The Philippines is ranked as the fifth most mineral-rich country in the world, with approximately 30 million hectares of land in the country endowed in metallic minerals, including but not limited to, gold, nickel, copper and iron ore (Lindon et al., 2013). San Roque Metals Inc. (SRMI) is a large-scale nickel mining company located within the Eastern Mindanao Biodiversity Corridor, one of the country’s Key Biodiversity Areas in Mindanao, Philippines (Ibanez, 2015). Canada also possesses an impressive international mineral record, ranking fifth for nickel production globally (NRC, 2018). Moreover, Vale is one of the world’s largest mining companies and producers of nickel, with extractions of approximately 65,000 metric tons of this mineral within nickel mine and operations in Ontario, Canada (Vale, 2017). Over the years, both SRMI and Vale have received a number of presidential and commerce awards in recognition of their exceptional corporate citizenry and corporate social responsibility (CSR) (Omaga-Diaz, 2017; Vale 2017). Despite the companies’ national and international CSR recognition, SRMI and Vale have been increasingly scrutinized by the public for the environmental and social externalities of their operations. As mining companies’ efforts to market good corporate citizenry rise alongside the industry’s questionable legitimacy, the highly acclaimed multinational corporations of SRMI and Vale pose as significant case studies to explore. These case studies will examine CSR practice across nations possessing differing levels of development as well as analyze corporate discourse and the authenticity of their actions within local communities. Using a case study of two multinational mining companies operating in Mindanao, Philippines and Ontario, Canada, my research will delve into a comparative analysis of how environmental CSR initiatives differ between developed and developing states, whilst examining the impacts of environmental CSR practices at the local level.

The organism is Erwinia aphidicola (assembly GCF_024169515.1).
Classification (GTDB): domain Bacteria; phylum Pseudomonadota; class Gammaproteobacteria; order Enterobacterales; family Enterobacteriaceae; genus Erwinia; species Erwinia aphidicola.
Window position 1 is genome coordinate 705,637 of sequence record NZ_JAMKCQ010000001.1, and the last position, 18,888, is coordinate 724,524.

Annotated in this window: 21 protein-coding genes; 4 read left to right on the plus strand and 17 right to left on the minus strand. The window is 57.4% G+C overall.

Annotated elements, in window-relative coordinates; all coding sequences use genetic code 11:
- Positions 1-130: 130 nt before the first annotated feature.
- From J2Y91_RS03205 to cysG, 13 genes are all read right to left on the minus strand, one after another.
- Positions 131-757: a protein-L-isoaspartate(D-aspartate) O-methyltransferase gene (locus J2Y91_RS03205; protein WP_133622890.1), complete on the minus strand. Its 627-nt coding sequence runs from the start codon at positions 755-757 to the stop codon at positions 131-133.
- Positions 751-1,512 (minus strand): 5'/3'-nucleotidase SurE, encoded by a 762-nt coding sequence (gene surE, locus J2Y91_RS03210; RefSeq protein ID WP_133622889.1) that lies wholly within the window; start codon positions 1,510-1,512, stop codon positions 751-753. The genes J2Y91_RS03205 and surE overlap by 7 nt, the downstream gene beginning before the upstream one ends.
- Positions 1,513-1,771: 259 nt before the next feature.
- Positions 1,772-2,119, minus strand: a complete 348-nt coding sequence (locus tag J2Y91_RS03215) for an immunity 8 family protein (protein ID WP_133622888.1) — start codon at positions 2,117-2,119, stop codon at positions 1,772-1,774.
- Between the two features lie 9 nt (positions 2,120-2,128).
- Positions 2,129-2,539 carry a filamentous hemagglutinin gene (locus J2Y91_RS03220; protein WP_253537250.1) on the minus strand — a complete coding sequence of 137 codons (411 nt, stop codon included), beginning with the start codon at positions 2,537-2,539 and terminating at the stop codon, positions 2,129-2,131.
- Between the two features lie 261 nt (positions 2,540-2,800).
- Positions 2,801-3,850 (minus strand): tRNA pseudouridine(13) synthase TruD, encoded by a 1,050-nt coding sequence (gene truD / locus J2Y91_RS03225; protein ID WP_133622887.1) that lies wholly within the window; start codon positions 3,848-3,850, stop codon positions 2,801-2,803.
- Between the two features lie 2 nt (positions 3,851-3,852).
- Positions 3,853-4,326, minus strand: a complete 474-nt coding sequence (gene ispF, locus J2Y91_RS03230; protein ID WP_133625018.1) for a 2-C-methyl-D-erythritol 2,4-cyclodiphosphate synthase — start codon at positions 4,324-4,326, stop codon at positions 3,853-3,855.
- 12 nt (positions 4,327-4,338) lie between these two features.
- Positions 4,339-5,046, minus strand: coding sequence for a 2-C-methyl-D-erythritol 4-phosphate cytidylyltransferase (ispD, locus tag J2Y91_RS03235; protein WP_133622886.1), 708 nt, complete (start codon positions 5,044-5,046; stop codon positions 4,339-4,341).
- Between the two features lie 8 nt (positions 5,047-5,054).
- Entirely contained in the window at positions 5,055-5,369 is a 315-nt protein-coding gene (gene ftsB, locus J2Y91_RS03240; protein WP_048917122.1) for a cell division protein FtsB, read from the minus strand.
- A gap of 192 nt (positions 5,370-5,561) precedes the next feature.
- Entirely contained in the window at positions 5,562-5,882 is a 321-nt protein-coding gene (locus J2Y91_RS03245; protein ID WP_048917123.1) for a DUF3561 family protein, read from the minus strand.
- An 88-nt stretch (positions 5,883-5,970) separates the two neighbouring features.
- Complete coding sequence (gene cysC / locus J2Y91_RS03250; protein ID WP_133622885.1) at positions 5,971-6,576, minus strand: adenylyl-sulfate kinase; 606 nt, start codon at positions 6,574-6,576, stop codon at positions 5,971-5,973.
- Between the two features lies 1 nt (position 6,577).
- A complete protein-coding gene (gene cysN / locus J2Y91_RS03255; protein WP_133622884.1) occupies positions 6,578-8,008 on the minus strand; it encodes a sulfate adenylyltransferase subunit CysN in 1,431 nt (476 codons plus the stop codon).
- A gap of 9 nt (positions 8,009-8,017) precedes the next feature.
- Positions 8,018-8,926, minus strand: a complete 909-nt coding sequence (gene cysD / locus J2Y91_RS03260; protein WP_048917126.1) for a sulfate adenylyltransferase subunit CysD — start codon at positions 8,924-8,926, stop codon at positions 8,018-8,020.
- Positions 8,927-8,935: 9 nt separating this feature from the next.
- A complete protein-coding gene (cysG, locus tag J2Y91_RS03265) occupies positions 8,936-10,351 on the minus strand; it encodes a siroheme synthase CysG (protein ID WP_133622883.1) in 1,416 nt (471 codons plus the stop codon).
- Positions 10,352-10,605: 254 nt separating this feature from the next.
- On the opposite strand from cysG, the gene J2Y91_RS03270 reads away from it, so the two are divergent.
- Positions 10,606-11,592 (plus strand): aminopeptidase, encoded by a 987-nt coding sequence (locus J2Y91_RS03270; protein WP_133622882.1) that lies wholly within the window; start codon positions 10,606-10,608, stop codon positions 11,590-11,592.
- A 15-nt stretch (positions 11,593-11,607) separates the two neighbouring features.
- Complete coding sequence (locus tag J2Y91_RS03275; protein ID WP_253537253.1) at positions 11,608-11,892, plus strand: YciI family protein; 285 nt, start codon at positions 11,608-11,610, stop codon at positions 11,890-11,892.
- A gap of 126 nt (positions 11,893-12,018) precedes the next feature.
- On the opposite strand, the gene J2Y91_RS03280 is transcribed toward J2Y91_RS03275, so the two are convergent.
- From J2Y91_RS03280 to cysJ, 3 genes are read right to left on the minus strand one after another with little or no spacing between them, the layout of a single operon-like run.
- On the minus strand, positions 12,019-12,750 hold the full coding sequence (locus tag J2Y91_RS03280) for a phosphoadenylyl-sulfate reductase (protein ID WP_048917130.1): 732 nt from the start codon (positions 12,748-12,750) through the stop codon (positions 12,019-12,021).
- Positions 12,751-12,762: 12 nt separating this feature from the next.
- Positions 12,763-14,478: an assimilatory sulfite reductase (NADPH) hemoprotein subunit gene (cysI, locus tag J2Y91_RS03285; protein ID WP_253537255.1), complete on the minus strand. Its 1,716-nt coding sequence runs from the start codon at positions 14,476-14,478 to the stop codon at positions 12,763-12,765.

This research initiative will address the following research question: To what extent do corporate narratives of environmental CSR impacts align with the narratives of the local communities affected? As a part of the Global Minerals and Local Communities in Canada and the Philippines project, this research aims to examine differences in environmental CSR practices between developed and underdeveloped states at the institutional level and analyze the impacts and accuracy of company accountability to environmental commitments at the local level. This study will allow for a deeper understanding within company-community relations between nations whilst providing a platform that strengthens the ability for under-represented stakeholders to voice their environmental concerns and sensitize policies at the institutional level.

Angela Asuncion is student in the Master of Science in Rural Planning and Development program. Angela will be conducting her thesis field research in the Philippines in summer 2020. This research is part of the larger Global Minerals, Local Communities research initiative.